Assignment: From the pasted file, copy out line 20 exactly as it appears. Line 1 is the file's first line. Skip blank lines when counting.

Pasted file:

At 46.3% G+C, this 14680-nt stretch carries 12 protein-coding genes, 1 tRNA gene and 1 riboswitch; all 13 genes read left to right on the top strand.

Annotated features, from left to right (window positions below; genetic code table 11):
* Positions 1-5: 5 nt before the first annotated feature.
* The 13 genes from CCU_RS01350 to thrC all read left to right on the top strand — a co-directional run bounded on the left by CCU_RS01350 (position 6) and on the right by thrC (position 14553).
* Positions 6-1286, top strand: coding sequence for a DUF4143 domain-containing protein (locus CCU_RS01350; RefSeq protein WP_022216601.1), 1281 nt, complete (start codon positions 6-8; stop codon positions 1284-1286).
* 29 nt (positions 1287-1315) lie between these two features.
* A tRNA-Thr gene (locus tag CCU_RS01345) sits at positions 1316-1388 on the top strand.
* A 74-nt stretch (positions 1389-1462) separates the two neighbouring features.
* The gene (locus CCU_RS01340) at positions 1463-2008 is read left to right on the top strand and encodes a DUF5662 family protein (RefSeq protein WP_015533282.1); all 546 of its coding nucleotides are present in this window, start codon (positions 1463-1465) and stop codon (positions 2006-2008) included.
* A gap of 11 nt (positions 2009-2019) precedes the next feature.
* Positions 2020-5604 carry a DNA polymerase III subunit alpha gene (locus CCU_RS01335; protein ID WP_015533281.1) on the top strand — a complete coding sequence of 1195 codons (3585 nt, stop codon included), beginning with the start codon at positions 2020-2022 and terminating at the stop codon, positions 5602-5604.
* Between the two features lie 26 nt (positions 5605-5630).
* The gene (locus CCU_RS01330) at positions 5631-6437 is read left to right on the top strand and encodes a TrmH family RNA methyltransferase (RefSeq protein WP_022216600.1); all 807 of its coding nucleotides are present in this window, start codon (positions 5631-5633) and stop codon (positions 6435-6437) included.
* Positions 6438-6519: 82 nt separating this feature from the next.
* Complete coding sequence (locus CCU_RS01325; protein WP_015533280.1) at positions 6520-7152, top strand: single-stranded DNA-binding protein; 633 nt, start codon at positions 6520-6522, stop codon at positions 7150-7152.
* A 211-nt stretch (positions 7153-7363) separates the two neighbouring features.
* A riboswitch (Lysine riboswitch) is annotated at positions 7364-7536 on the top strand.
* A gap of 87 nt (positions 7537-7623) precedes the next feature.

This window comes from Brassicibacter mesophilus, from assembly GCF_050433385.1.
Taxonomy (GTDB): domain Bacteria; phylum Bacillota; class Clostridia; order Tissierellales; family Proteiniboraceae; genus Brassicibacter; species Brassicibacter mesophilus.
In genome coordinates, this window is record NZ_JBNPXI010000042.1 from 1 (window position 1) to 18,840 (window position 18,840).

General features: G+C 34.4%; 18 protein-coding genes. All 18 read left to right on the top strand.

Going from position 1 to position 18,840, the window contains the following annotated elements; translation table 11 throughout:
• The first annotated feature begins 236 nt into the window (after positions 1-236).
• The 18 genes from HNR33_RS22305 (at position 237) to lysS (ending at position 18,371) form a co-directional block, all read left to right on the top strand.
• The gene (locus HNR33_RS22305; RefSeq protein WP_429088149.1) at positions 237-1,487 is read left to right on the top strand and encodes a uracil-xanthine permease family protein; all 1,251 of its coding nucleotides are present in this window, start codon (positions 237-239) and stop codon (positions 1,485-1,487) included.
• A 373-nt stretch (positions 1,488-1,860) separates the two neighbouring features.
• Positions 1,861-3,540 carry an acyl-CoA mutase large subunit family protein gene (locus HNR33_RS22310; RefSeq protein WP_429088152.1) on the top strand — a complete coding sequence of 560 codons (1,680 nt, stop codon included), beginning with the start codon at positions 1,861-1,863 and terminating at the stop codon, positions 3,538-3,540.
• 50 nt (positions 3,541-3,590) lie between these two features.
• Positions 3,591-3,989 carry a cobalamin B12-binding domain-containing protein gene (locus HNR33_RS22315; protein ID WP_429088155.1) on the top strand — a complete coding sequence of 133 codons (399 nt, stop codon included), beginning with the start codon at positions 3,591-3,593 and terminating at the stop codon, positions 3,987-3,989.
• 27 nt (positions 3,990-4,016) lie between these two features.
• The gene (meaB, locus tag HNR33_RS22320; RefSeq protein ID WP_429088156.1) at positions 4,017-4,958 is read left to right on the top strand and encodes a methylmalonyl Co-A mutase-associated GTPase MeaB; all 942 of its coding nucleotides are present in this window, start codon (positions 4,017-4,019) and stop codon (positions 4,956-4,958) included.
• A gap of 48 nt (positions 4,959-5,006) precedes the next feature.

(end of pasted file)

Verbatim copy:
Taxonomy (GTDB): domain Bacteria; phylum Bacillota; class Clostridia; order Tissierellales; family Proteiniboraceae; genus Brassicibacter; species Brassicibacter mesophilus.